Friday, June 24, 2022
There are three routes to Great Sand Dunes National Park. We took 56 southwest to 160 because I had never traveled it. This was the last big travel day getting to the southwest for our extended tour.
As we drove through working communities of Ensign, Montezuma, Hickok and Ulysses, we drove through serious farm land, land that had to be watered to make it work. Huge windmills covered the area for miles. As we drove on, there was also oil production. A train line went between the towns, loading grain from gigantic silos. The road was also busy with tractor trailers. The communities were more like corporate work areas.
The further west we went, the drier it got. We saw abandoned homesteads, small, stone structures. If Rt. 50 through Arizona and Nevada is appropriately named The Loneliest Road, Rt. 160 to Trinidad might come in second. As the land became drier, even if land was given to people, they couldn’t make it work.
We stopped in the rather abandoned town for a bathroom break. Fortunately, I checked the refrigerator temperature. It was 44 degrees. The gas was not lit, so I turned the refrigerator off, switched propane tanks and turned it back on with no effect. I turned on the gas stove, but the flame was very weak. I know the tanks have propane, but now all kinds of thoughts ran through my head. Did the mice chew up my gas line?
In the small town of Kim, we spotted a big propane tank. Stopping to ask if they did refills, a gentleman said no, but the man across the street sometimes does. Looking across the road, I saw a small, house-type propane tank. I went across and knocked on the door. A gentleman with hearing aids came to the door. “No”, he said, “We used to run the propane business across the street for 30 years, but the new owners don’t do refills.” I told him I thought we had propane, but the flame is weak. He said, “Drive the rig over here. You can turn around in the yard, and I’ll fill it for you.”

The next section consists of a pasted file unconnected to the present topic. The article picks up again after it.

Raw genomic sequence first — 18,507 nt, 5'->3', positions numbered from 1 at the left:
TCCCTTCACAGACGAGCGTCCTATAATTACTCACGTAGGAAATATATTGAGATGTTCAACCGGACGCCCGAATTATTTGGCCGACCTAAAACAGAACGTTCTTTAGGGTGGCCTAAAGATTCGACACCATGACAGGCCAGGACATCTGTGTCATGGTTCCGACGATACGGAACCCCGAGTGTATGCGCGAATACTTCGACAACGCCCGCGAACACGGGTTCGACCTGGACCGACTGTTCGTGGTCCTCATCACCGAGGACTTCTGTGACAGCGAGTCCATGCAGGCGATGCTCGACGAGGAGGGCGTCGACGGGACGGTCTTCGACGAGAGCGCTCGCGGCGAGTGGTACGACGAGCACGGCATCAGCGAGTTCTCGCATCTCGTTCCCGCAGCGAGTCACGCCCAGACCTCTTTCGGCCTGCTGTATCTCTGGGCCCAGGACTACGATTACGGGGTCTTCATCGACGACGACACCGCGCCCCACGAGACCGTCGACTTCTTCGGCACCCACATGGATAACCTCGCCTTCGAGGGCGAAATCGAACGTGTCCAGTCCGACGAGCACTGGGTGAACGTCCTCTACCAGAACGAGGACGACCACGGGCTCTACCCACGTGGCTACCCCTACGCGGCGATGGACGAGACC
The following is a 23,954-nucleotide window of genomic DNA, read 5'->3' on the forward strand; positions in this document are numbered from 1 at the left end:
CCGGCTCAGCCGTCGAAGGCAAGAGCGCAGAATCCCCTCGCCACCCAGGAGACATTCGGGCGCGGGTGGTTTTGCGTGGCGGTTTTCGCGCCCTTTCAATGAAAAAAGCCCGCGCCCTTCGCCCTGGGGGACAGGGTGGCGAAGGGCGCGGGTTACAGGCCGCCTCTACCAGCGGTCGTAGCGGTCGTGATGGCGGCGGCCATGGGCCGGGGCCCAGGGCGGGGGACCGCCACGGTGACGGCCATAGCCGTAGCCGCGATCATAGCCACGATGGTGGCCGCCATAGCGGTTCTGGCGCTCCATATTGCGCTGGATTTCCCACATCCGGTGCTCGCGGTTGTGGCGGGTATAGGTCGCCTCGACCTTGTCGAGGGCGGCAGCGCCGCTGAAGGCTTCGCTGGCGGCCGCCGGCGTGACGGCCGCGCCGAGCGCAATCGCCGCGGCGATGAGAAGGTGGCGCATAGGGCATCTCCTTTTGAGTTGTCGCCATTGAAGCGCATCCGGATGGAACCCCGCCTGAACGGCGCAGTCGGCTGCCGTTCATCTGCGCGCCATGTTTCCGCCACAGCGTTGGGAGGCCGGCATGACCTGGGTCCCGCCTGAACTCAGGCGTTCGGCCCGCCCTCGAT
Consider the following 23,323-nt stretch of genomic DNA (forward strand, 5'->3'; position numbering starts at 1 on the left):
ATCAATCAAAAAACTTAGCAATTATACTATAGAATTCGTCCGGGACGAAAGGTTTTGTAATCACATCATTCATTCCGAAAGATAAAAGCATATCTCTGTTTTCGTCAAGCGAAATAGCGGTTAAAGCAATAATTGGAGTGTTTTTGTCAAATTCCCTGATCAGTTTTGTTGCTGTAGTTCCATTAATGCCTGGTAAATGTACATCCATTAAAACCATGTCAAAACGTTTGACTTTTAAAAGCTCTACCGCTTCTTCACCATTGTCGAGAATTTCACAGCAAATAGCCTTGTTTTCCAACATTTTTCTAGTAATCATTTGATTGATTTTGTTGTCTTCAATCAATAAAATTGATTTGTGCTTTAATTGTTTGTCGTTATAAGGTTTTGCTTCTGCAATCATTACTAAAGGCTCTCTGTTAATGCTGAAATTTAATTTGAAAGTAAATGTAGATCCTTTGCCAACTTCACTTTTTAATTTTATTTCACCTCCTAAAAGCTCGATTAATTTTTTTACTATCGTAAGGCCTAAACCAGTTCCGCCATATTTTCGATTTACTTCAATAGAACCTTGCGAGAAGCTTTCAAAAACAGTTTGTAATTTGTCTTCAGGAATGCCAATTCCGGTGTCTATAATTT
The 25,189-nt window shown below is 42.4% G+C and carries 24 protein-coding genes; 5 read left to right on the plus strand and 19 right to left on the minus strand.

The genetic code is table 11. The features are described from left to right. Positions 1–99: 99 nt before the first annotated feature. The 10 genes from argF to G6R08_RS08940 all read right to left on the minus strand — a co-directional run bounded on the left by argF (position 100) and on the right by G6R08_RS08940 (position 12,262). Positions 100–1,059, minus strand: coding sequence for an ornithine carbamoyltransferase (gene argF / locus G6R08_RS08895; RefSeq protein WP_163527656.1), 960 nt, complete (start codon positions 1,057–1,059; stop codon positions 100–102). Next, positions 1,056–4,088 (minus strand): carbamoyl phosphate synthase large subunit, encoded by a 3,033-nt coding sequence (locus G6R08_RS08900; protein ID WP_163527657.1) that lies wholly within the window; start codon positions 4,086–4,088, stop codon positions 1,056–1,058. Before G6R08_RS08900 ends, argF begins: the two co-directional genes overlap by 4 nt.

Bud was his name, and he is the epitome of a midwest or western gentleman. He also has a camper and appreciates the travel and issues you can have. As he filled the not-so-empty tank, we talked about Kim. There was a pretty stone building across the street that was built by the WPA and is now used by Colorado Highway people.
We thanked Bud profusely, and offered $30 for propane and peace of mind. He took the $10 and refused the $20.
I loved driving 160 and all it’s changing scenery. I almost hit a big, strong antelope that jumped in front of us, but then jumped back to the side of the road. The speed limit is 65 and I was going 70, so it wouldn’t have been good. I just got a glimpse of him, but I have a vivid picture of him. Best to have a full tank of gas, water and snacks when driving this road. However, if you get in trouble, there are good people to help.
We stopped for lunch in Trinidad, then turned north on I-25 for 35 minutes to Walsenburg and turned west on 160 again. Pulling into Great Sand Dunes Oasis RV Park, I was a little nervous. When I called to make a reservation, a young man seemed a bit detached. There was no credit card transaction, and they don’t send confirmation emails. We did have a confirmation number. Thankfully, all was well and we proceeded to our campsite.
It was 3:00, so I had two or three hours to work on our plumbing issue. I am now pretty familiar with taking it all apart, so I removed the faucet with the attached water lines and tried to blow them out with our air compressor. No dice. I tried flushing with water with no luck. I then pushed a wire up the hose, but it wouldn’t go through the faucet. Maybe I’ll just buy a new faucet in Moab, but we still don’t know if the problem is in the faucet or further down the line. Maybe I’ll connect a hose to the cold water line, run it out the door and turn on the water pump. If that runs strong, I’ll put it on the hot water line. If that runs strong, I’ll go buy a new faucet or get someone to take the lines off of this one.
We sat watching the views and the sun go down from our plateau campground overlooking the valley and Great Sand Dunes. It’s so unique to see huge sand dunes up against the Sangre de Cristo Mountains, the southern section of the Rockies.